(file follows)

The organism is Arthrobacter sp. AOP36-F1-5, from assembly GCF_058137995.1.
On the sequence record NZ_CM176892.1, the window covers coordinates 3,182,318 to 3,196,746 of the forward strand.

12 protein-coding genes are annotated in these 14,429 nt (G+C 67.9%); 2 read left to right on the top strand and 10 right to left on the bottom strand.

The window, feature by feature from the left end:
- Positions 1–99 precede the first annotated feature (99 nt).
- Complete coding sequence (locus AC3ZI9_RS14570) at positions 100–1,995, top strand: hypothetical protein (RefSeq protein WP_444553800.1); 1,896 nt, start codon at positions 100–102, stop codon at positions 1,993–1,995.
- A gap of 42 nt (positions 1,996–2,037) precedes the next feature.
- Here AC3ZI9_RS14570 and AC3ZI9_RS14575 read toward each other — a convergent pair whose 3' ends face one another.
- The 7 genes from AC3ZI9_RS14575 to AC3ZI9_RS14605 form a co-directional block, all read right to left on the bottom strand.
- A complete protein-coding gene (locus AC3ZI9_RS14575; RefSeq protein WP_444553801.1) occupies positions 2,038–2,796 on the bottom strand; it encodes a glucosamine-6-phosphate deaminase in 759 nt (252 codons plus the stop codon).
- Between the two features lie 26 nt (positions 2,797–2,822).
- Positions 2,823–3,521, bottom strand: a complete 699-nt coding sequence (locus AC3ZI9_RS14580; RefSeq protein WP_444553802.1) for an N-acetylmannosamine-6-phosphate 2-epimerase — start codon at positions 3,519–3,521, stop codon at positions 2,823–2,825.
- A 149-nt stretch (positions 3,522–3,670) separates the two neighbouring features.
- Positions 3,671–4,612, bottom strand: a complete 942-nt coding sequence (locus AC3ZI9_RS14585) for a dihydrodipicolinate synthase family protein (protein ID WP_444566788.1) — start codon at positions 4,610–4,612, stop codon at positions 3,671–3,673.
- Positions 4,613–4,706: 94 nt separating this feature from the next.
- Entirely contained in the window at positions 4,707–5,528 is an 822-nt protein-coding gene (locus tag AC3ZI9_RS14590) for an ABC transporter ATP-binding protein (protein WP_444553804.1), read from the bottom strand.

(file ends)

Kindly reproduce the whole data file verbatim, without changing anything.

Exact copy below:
The organism is Arthrobacter sp. AOP36-F1-5, from assembly GCF_058137995.1.
On the sequence record NZ_CM176892.1, the window covers coordinates 3,182,318 to 3,196,746 of the forward strand.

12 protein-coding genes are annotated in these 14,429 nt (G+C 67.9%); 2 read left to right on the top strand and 10 right to left on the bottom strand.

The window, feature by feature from the left end:
- Positions 1–99 precede the first annotated feature (99 nt).
- Complete coding sequence (locus AC3ZI9_RS14570) at positions 100–1,995, top strand: hypothetical protein (RefSeq protein WP_444553800.1); 1,896 nt, start codon at positions 100–102, stop codon at positions 1,993–1,995.
- A gap of 42 nt (positions 1,996–2,037) precedes the next feature.
- Here AC3ZI9_RS14570 and AC3ZI9_RS14575 read toward each other — a convergent pair whose 3' ends face one another.
- The 7 genes from AC3ZI9_RS14575 to AC3ZI9_RS14605 form a co-directional block, all read right to left on the bottom strand.
- A complete protein-coding gene (locus AC3ZI9_RS14575; RefSeq protein WP_444553801.1) occupies positions 2,038–2,796 on the bottom strand; it encodes a glucosamine-6-phosphate deaminase in 759 nt (252 codons plus the stop codon).
- Between the two features lie 26 nt (positions 2,797–2,822).
- Positions 2,823–3,521, bottom strand: a complete 699-nt coding sequence (locus AC3ZI9_RS14580; RefSeq protein WP_444553802.1) for an N-acetylmannosamine-6-phosphate 2-epimerase — start codon at positions 3,519–3,521, stop codon at positions 2,823–2,825.
- A 149-nt stretch (positions 3,522–3,670) separates the two neighbouring features.
- Positions 3,671–4,612, bottom strand: a complete 942-nt coding sequence (locus AC3ZI9_RS14585) for a dihydrodipicolinate synthase family protein (protein ID WP_444566788.1) — start codon at positions 4,610–4,612, stop codon at positions 3,671–3,673.
- Positions 4,613–4,706: 94 nt separating this feature from the next.
- Entirely contained in the window at positions 4,707–5,528 is an 822-nt protein-coding gene (locus tag AC3ZI9_RS14590) for an ABC transporter ATP-binding protein (protein WP_444553804.1), read from the bottom strand.